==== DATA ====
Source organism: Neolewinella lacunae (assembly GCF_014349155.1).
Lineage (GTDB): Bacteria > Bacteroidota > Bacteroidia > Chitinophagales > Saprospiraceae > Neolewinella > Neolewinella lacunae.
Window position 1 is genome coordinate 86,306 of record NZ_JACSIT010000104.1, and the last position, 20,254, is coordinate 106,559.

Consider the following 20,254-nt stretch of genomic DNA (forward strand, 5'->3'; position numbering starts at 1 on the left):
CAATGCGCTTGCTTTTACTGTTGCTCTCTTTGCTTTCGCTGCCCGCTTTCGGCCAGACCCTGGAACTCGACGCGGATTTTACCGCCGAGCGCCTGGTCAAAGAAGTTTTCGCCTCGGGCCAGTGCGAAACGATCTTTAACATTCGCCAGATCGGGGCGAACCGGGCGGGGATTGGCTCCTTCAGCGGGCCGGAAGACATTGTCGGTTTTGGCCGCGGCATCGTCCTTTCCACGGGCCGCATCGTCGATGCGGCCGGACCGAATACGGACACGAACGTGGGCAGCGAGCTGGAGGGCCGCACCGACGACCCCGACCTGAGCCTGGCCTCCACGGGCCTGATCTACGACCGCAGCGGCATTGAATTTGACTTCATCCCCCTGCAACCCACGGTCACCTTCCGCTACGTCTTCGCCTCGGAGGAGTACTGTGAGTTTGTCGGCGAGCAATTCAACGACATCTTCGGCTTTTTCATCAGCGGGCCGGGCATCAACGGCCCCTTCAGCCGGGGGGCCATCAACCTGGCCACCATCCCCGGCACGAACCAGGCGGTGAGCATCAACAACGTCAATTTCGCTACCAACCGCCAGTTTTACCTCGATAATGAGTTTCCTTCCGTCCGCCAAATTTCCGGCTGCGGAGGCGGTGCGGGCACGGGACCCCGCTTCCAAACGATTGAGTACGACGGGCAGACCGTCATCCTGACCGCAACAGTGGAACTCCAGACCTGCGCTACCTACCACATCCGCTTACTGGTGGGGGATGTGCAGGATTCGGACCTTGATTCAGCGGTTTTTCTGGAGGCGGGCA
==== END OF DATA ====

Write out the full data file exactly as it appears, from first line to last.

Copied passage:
Source organism: Neolewinella lacunae (assembly GCF_014349155.1).
Lineage (GTDB): Bacteria > Bacteroidota > Bacteroidia > Chitinophagales > Saprospiraceae > Neolewinella > Neolewinella lacunae.
Window position 1 is genome coordinate 86,306 of record NZ_JACSIT010000104.1, and the last position, 20,254, is coordinate 106,559.

Consider the following 20,254-nt stretch of genomic DNA (forward strand, 5'->3'; position numbering starts at 1 on the left):
CAATGCGCTTGCTTTTACTGTTGCTCTCTTTGCTTTCGCTGCCCGCTTTCGGCCAGACCCTGGAACTCGACGCGGATTTTACCGCCGAGCGCCTGGTCAAAGAAGTTTTCGCCTCGGGCCAGTGCGAAACGATCTTTAACATTCGCCAGATCGGGGCGAACCGGGCGGGGATTGGCTCCTTCAGCGGGCCGGAAGACATTGTCGGTTTTGGCCGCGGCATCGTCCTTTCCACGGGCCGCATCGTCGATGCGGCCGGACCGAATACGGACACGAACGTGGGCAGCGAGCTGGAGGGCCGCACCGACGACCCCGACCTGAGCCTGGCCTCCACGGGCCTGATCTACGACCGCAGCGGCATTGAATTTGACTTCATCCCCCTGCAACCCACGGTCACCTTCCGCTACGTCTTCGCCTCGGAGGAGTACTGTGAGTTTGTCGGCGAGCAATTCAACGACATCTTCGGCTTTTTCATCAGCGGGCCGGGCATCAACGGCCCCTTCAGCCGGGGGGCCATCAACCTGGCCACCATCCCCGGCACGAACCAGGCGGTGAGCATCAACAACGTCAATTTCGCTACCAACCGCCAGTTTTACCTCGATAATGAGTTTCCTTCCGTCCGCCAAATTTCCGGCTGCGGAGGCGGTGCGGGCACGGGACCCCGCTTCCAAACGATTGAGTACGACGGGCAGACCGTCATCCTGACCGCAACAGTGGAACTCCAGACCTGCGCTACCTACCACATCCGCTTACTGGTGGGGGATGTGCAGGATTCGGACCTTGATTCAGCGGTTTTTCTGGAGGCGGGCA